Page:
Stormy, thanks for the best answer star. But, shoot; I never came back and answered your follow-up question. And nothing close to awe is warranted. It's more like having a really big jigsaw puzzle and, after almost 18 years, you finally have the corner pieces and most of the pieces on each side. It's tedious, not impressive...and we were kinda slow on the uptake.
No special tools are required. Uptopic were mentioned network phylogram utilities like SAPP and Fluxus and Gephi. These can be quite useful, but they're only a piece of the aforementioned puzzle. And while they serve as good indicators, they can't be fully relied upon. Utilities like that don't know about actual mutation rates or the exigencies involved (like STR back-mutation or SNPs in palindromic regions where the precise position may be ambiguous...this is one reason the Big Y test skips such a large percentage of the chromosome).
I'm pretty much inactive on Facebook, but I did join a private group a couple of years ago that may be of interest to you regarding phylograms and genetic networking: https://www.facebook.com/groups/NetworkGraphsForGeneticGenealogy
The two requisites for your own yDNA project are having the highest quality genealogies possible of the participants (paper trail rules!), and the full set of derived (positive) SNPs and all tested STR values. For the latter, it definitely helps if a group project admin at FTDNA is involved, and if all participants set their rights to at least "typical" and to allow data to be published on the group project page. FTDNA will update test takers' results based on new discoveries (novel variants moved to named SNPs), new alignments to the haplotree (new branches created or branches realigned), and of course new matching reports. The rights-permitted admin can see all of that.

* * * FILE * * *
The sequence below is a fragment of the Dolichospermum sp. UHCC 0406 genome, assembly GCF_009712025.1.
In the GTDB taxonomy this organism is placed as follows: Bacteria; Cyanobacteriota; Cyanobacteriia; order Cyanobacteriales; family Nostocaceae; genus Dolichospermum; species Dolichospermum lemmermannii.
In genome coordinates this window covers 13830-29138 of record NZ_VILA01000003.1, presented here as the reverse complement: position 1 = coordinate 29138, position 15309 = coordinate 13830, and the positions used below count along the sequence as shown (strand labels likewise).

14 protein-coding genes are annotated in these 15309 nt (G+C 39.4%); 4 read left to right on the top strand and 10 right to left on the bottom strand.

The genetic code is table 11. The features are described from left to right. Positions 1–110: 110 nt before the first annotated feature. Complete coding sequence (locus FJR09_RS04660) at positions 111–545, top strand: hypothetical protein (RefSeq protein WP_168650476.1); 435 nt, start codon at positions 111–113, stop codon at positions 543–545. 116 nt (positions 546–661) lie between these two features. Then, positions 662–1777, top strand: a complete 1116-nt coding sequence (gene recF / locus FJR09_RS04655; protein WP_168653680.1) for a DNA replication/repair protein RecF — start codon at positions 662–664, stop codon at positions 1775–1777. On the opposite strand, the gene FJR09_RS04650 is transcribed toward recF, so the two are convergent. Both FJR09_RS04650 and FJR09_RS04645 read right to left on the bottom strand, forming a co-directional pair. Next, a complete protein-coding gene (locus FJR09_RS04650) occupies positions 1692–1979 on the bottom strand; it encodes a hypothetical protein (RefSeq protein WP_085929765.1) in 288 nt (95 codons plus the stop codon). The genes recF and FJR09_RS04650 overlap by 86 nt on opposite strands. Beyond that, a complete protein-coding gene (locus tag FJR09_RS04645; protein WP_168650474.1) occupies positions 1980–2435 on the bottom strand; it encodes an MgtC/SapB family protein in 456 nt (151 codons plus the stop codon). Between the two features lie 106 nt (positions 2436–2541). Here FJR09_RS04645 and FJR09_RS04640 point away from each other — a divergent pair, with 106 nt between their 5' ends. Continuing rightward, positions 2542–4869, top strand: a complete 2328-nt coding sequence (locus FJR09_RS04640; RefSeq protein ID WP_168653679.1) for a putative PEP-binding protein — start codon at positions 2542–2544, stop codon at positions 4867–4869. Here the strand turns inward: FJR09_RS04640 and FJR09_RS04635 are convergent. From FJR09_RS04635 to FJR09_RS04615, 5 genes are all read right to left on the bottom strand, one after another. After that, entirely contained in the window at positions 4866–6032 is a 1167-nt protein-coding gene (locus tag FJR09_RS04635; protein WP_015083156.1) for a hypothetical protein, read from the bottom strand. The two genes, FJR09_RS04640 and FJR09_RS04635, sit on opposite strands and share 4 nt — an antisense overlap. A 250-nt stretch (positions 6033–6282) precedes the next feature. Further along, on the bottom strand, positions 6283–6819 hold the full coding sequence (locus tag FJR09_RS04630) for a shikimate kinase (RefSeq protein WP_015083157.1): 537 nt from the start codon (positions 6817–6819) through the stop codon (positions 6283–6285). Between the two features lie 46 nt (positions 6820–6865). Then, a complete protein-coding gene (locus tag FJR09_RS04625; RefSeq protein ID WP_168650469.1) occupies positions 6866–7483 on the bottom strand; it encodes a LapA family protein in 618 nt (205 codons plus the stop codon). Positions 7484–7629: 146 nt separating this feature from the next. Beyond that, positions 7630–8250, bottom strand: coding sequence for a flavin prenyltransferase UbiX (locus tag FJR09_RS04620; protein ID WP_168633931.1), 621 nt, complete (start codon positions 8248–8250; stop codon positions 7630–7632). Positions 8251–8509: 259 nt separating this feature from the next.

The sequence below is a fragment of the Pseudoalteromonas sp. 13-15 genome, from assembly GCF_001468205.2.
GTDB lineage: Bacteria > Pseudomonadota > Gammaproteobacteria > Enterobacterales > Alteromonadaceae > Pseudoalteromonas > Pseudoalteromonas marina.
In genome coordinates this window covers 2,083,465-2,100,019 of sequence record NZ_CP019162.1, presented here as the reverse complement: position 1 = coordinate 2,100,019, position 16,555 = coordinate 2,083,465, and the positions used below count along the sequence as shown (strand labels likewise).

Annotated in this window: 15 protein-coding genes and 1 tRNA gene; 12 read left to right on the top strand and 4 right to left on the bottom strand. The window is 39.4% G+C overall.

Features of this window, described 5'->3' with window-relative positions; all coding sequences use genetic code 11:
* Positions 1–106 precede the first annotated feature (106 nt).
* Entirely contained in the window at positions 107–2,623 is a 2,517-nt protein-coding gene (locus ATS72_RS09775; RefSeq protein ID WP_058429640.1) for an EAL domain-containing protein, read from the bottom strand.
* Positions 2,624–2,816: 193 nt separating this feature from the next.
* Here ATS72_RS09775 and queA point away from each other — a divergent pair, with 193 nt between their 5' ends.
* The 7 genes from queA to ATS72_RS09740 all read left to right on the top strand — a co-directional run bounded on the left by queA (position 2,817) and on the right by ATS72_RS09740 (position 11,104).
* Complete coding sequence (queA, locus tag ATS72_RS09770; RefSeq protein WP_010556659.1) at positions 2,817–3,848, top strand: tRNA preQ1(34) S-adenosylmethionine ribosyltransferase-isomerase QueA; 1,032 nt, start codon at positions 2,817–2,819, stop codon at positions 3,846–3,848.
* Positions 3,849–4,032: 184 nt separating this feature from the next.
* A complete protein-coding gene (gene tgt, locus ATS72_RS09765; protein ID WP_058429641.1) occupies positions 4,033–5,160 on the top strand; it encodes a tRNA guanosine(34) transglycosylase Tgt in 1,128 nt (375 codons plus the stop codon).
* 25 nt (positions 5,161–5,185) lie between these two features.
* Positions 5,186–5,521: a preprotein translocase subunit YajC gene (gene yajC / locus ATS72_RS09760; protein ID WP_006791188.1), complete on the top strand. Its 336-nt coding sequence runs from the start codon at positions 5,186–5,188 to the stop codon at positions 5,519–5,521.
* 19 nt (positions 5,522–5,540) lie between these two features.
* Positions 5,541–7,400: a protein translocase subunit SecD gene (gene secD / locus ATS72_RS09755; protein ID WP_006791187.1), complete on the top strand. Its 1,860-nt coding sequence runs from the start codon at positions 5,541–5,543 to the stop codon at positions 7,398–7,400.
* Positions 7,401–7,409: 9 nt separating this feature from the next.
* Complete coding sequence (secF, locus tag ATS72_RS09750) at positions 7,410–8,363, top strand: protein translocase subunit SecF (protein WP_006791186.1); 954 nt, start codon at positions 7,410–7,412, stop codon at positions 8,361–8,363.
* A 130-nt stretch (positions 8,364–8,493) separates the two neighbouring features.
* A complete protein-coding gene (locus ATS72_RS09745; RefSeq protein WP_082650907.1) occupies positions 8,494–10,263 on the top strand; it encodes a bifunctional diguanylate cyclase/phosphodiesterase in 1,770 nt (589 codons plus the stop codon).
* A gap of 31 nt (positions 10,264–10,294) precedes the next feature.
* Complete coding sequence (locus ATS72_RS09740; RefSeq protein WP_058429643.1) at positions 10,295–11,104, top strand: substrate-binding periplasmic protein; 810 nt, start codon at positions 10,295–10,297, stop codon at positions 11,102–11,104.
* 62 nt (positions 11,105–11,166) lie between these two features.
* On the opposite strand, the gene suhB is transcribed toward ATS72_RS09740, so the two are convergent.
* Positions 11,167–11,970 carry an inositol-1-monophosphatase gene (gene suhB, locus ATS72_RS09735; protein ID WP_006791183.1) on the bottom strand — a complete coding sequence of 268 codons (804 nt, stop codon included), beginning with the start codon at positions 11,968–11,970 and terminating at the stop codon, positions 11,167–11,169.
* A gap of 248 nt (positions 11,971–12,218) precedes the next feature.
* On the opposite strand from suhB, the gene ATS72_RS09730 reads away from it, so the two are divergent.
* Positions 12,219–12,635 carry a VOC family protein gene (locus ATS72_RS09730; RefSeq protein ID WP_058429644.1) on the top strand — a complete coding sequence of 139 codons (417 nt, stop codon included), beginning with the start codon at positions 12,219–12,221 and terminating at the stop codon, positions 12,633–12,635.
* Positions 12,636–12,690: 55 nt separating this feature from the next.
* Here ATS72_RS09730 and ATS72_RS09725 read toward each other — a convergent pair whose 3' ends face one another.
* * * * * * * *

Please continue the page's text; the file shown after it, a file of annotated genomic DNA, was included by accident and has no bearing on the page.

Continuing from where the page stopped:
Barring that, each participant involved would need to download all their data (SNPs, STRs, matches...and of course family trees) and send them to you. Then you just start reconstructing that jigsaw puzzle!
Since you aren't R-P312 upstream, unfortunately you can't make use of Alex Williamson's "Big Tree" (uploading to YFull is an option, though). But that's where FTDNA recently adopted the look and feel for the "Block Tree" it displays in the Big Y results area. I'm really glad they did that because it's a good go-by and FTDNA keeps it up-to-date with the full haplotree. You can see my little area of the Big Tree here. We have 19 Big Y kits uploaded there and about half-again as many in the subproject that aren't. But you can see how it lines up with that big JPG I linked to uptopic, how the branched SNPs descend hierarchically (with each bounding box as a hierarchical step) and where bifurcation--splitting--occurs. In your own private project records, of course, you'll also be keeping track of individuals' novel variants because new tests matching those could pop up at any time.